Treasury Secretary Nicholas Brady was quoted last week as favoring a review of congressional proposals to make the Federal Reserve more responsive to the economy. Rep. Lee Hamilton, D-Ind., co-chairman of the Joint Economic Committee, has proposed, among other things, that president of district Federal Reserve banks be prevented from voting on monetary policy since they are appointed by private-sector bankers without congressional review. American Banker reporter Jeanne lida asked:
Q Should the structure of the Federal Reserve be altered to make it more responsive to economic conditions?
* Bert Ely President Ely & Co. Inc., Alexandria, Va.
The most basic issue regarding the Fed is the fundamental wisdom of having any government agency attempting to fix the price and quantity of that portion of the credit supply we call money. Why do we have any appointed body trying to influence this? Markets can do it better.
The Fed deservedly took a lot of the blame for what happened in the 1930s, and it should take much of the blame for what is happening in the economy today. Beginning in the mid-1970s, the Fed engaged in interest rate management policies that helped to fuel speculative bubbles that have burst, causing the asset deflation now troubling our economy. As we better understand the severe consequences of asset deflation, hopefully this will lead to fresh thinking about the wisdom of government manipulation of the cost and supply of money.
* Robert Litan Senior fellow in economics Brookings Institution, Washington, D.C.
Tampering with the Fed's governing structure is playing with fire. It's playing with the reignition of inflation.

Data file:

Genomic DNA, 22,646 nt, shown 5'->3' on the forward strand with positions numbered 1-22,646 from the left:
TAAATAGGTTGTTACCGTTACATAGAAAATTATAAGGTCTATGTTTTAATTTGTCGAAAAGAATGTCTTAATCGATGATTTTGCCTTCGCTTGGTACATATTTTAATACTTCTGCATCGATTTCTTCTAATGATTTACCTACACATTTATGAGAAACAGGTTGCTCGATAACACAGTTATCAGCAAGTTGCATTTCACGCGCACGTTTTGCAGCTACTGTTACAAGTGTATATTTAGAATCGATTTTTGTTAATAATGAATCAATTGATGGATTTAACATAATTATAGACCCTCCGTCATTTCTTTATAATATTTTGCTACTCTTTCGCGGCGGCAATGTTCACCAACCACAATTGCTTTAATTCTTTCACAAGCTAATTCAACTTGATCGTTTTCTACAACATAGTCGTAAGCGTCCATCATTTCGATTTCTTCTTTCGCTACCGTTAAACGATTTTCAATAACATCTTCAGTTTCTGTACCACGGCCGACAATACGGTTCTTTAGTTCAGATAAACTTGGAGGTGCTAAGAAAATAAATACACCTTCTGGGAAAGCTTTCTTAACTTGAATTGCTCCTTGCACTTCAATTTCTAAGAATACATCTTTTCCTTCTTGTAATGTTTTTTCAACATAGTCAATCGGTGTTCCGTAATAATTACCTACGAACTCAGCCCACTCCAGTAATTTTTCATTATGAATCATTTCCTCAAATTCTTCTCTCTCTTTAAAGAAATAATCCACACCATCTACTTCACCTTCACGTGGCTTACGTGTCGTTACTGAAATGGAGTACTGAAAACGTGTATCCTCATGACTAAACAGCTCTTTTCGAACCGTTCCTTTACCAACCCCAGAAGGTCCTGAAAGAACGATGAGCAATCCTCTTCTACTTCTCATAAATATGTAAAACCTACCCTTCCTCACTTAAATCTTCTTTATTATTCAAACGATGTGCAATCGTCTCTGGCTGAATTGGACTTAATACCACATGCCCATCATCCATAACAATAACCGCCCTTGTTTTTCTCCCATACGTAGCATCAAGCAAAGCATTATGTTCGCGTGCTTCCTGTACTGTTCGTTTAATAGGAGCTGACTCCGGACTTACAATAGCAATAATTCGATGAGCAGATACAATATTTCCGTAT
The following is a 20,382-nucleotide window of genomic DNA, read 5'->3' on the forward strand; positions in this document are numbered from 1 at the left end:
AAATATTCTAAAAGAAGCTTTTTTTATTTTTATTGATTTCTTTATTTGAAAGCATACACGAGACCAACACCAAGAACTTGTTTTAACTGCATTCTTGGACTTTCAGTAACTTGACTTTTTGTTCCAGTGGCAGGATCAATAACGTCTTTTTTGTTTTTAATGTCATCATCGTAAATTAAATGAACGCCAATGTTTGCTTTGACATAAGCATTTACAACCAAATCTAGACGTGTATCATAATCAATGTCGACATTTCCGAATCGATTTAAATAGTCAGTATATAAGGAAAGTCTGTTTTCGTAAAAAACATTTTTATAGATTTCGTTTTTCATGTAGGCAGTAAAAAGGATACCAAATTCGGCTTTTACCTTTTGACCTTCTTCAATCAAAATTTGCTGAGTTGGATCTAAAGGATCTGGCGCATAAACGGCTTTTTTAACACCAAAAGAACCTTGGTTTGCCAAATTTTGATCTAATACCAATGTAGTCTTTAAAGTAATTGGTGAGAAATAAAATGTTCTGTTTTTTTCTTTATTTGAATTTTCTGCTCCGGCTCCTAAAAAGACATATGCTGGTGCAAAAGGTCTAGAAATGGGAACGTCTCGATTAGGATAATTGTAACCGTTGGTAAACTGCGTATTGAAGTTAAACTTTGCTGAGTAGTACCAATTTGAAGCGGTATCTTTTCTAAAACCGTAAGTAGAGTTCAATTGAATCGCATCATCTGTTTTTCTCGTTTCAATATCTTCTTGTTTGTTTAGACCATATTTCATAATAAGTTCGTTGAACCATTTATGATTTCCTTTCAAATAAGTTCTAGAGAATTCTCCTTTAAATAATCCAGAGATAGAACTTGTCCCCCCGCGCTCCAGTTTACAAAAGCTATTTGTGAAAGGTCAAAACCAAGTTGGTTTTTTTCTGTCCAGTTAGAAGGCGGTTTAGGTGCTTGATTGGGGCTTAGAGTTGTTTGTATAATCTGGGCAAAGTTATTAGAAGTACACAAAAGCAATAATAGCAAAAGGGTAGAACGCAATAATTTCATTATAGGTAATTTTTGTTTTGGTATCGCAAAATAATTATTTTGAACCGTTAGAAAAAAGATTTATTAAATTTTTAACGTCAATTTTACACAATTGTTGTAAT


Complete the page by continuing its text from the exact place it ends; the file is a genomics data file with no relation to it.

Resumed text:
The bond markets would react very negatively if the Fed's independence were threatened. They would factor in the inflationary bias in their decisions to pay for bonds.
This kind of proposal has come up repeatedly over the decades. The Fed becomes the scapegoat for the economy's not growing fast enough - especially in the months before a presidential election. The criticism of the Fed goes back to the 1950s and 1960s, but these proposals have never gotten very far.
* Sung Won Sohn Senior vice president and chief economist Norwest Corp., Minneapolis
I disagree that district bank presidents not appointed by the president should not be allowed to vote. A main concern of people in Minneapolis is whether policy is too much driven by Washington.
The composition of the Board of Governors is not representative of the hinterlands of America. Four are from New York or Boston.
Technically they are assigned to the districts, but having four out of seven from the Northeast is not what you would call a balanced representation geographically. If our district president was not allowed to vote, our influence would diminish.
* Bram Goldsmith Chairman of the board and chief executive officer City National Bank of Beverly Hills, Calif.
I disagree with Treasury Secretary Brady. I served for six years as a branch director of the Federal Reserve, and they are a very independent group of thinkers. That imparts some autonomy to the central bank.
There aren't many changes you could make to the structure of the Fed. You can't turn the spigot on and off. Our problem is not the responsiveness of the Fed to the economy; our problem is a recessionary economy where there is no confidence from the people in the street.
* Lyle Gramley Consulting economist Mortgage Bankers Association, Washington, D.C.
I don't think what Treasury Secretary Brady has in mind is making the Federal Reserve more responsive to the economy; it's making it more responsive to what the administration wants it to do.
What is being proposed is to put political pressure on the Fed, and once you do that, you lose something that has served our country well for over 80 years.